No end to the usefulness of Rutgers flying/diving drone

Rutgers’ Naviator, a unique autonomous device that can both fly and maneuver underwater, conducted the first combination aerial and underwater bridge inspection of the Delaware Memorial Bridge Twin Spans on June 18. CAIT has been assisting with development of the Naviator for more than a year, providing piloting and logistics support.

The Naviator was created at Rutgers School of Engineering (SOE) by mechanical and aerospace engineering professor Dr. F. Javier Diez and his team, who launched the first prototype in 2013 after receiving a grant contract from the Office of Naval Research (ONR).
The bridge inspection test flight was a cooperative venture of the Delaware River and Bay Authority (DRBA), Rutgers SOE, CAIT, and SubUAS LLC.

CAIT assistant research engineer Michael O’Connell was the pilot in command and Marco Maia was at the controls. Additional support for the inspection was provided by numerous DRBA bridge and ferry employees and Rutgers Center for Ocean Observing Leadership.

“The Naviator’s ability to seamlessly transition from flying to maneuvering underwater provides tremendous opportunities for a number of industries,” said Diez. “What previously might require a helicopter, boat, and underwater equipment, the Naviator was able to complete a single deployment [with fewer logistical hassles] and in less time, as it proved today.”

We’re pleased to be able to participate in this test demonstration,” remarked Thomas J. Cook, executive director of the DRBA. “Our infrastructure assets are subject to rigorous inspection programs on an annual basis and drones have the potential to make these inspections significantly safer and more cost efficient. The ability to have a single autonomous vehicle inspect piers or vessels both above and below the waterline is no longer science fiction.”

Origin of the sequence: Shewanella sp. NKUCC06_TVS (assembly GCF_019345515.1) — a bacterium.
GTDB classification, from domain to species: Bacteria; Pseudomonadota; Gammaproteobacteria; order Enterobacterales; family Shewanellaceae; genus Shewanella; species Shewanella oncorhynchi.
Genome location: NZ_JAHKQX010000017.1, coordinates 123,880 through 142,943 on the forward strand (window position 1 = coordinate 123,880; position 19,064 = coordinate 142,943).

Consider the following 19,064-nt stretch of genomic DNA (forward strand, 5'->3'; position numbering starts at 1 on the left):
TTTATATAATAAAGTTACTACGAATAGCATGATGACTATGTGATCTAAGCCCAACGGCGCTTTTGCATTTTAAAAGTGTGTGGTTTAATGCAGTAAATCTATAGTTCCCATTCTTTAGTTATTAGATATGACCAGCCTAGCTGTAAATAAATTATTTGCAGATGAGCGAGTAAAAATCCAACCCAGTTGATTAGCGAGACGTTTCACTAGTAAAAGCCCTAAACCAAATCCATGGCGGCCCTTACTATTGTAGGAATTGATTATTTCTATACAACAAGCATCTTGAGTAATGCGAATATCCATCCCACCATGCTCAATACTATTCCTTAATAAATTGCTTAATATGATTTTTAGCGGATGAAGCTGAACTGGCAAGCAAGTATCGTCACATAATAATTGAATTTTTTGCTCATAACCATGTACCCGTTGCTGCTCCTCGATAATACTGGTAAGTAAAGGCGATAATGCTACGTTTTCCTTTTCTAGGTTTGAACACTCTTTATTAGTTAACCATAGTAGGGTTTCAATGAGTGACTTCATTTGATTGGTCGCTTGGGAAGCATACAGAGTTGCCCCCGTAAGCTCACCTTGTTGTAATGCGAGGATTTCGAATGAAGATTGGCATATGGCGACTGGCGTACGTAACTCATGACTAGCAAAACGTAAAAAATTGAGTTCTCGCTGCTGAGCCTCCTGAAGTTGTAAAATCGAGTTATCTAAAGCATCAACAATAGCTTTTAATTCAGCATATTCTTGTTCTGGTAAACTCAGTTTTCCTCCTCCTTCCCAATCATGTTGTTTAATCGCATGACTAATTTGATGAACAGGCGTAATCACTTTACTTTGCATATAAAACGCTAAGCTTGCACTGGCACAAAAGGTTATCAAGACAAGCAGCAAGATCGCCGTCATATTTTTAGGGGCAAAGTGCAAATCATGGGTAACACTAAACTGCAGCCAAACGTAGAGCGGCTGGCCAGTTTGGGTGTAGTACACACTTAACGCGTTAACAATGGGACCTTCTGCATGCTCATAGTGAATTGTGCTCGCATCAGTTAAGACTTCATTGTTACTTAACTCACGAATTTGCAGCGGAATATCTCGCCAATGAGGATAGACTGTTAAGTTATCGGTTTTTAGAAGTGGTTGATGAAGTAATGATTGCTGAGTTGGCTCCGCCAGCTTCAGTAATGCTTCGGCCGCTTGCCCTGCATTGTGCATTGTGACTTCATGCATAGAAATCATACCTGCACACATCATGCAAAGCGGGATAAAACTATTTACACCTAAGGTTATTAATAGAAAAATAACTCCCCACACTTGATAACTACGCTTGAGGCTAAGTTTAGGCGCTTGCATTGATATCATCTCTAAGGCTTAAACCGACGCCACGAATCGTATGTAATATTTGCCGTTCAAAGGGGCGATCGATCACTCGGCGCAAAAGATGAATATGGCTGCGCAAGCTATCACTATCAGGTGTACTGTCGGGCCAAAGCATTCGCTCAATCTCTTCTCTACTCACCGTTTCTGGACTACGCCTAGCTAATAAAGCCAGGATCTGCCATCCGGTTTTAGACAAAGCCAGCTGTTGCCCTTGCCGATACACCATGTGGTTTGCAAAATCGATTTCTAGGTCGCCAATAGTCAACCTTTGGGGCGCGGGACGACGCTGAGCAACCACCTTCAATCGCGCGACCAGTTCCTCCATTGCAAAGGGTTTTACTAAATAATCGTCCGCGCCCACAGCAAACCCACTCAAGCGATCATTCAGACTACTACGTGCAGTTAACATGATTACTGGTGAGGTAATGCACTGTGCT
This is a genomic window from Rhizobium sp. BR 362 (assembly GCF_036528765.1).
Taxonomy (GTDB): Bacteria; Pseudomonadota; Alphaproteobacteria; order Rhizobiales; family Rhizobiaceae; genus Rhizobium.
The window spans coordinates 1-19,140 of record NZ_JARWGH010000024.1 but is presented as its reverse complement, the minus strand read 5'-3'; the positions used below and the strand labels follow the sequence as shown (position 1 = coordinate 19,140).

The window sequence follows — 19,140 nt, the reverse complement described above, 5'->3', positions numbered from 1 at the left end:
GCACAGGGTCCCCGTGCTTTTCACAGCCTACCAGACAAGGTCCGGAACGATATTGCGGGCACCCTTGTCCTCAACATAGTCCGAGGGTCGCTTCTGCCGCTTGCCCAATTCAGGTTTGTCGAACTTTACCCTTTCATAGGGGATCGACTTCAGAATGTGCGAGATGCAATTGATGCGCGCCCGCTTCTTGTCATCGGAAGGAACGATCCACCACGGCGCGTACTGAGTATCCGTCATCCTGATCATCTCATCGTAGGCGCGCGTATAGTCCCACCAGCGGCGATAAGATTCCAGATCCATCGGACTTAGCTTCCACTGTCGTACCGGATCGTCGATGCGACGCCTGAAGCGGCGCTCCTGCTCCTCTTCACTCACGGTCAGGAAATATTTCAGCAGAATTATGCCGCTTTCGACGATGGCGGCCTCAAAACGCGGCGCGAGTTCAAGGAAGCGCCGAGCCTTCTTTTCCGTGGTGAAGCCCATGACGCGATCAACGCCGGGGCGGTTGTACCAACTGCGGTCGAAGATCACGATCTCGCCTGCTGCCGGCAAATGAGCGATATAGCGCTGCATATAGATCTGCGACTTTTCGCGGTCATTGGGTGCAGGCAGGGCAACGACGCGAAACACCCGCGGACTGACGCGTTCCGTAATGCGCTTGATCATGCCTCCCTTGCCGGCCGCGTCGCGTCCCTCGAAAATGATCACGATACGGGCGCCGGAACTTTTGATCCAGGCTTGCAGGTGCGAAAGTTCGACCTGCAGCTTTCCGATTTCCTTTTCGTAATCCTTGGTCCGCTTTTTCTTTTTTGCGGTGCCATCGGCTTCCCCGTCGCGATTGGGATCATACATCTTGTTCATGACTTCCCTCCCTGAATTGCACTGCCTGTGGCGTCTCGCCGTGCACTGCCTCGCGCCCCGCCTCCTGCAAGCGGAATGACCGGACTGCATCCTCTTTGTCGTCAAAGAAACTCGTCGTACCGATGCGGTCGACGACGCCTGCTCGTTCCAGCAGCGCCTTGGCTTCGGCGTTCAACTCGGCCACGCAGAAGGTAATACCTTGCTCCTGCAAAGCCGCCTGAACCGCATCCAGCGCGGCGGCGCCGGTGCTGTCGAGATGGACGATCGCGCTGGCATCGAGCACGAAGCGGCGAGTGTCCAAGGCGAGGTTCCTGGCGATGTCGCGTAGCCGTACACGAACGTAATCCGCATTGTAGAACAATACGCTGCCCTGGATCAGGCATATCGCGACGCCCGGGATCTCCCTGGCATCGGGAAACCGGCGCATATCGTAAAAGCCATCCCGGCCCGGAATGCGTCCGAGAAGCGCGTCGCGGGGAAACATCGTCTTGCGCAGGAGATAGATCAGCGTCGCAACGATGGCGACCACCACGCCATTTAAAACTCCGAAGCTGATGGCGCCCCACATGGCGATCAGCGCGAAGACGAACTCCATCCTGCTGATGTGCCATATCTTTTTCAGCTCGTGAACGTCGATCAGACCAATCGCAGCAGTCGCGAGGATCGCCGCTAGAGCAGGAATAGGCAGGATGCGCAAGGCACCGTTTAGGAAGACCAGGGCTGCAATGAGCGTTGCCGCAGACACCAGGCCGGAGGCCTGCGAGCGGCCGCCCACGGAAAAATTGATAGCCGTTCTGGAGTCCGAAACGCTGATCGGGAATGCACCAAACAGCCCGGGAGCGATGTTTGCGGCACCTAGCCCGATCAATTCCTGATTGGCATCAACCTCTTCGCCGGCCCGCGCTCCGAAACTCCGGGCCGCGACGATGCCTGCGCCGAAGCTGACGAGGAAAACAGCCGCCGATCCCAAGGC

The potential for this drone seems to be constantly expanding. The original ONR project conceived Naviator as a tool for surveillance of ports or other homeland security targets, especially during emergencies when other safety systems may be compromised.

“The drone’s ability to repeatedly [transition between air and water] in less than two seconds has opened up novel markets that will find this amazing technology’s capabilities advantageous,” said Mark Contarino, vice president of technology, SubUAS LLC, the company founded to commercialize Naviator.

Now, in addition to bridge inspections and keeping an eye on high-priority transportation assets, applications that already have been identified for Naviator include mapping of the ocean floor, search and rescue operations, humanitarian missions, and evaluation of environmental incidents like oil spills and algae blooms.

SOE is an official Federal Aviation Administration (FAA) UAS testing facility doing research that will help the FAA integrate drones safely into the nation’s airspace.

July 2017

Naviator drone conducting first combination aerial-underwater bridge inspection on the Delaware Memorial Bridge. Photo ©Rutgers/DRBA/SubUAS,LLC
Crew for the Naviator bridge inspection test flight. (L to R) Michael O’Connell, Pilot in Command, Rutgers CAIT; Shekhar Scindia, Project Engineer III, DRBA; Jonathan Holzsager, Test Coordinator, Rutgers Mechanical and Aerospace Engineering; Marco Maia, Test Pilot, Rutgers Mechanical and Aerospace Engineering; Brian Lutes, Project Engineer II, DRBA; and Jennifer Bristow, Project Engineer I, DRBA. Photo ©Rutgers/DRBA/SubUAS, LLC
Since drones can easily access areas that are difficult for human inspectors to reach, UAVs make infrastructure inspection faster, more thorough, and safer. Photo ©Rutgers/DRBA/SubUAS, LLC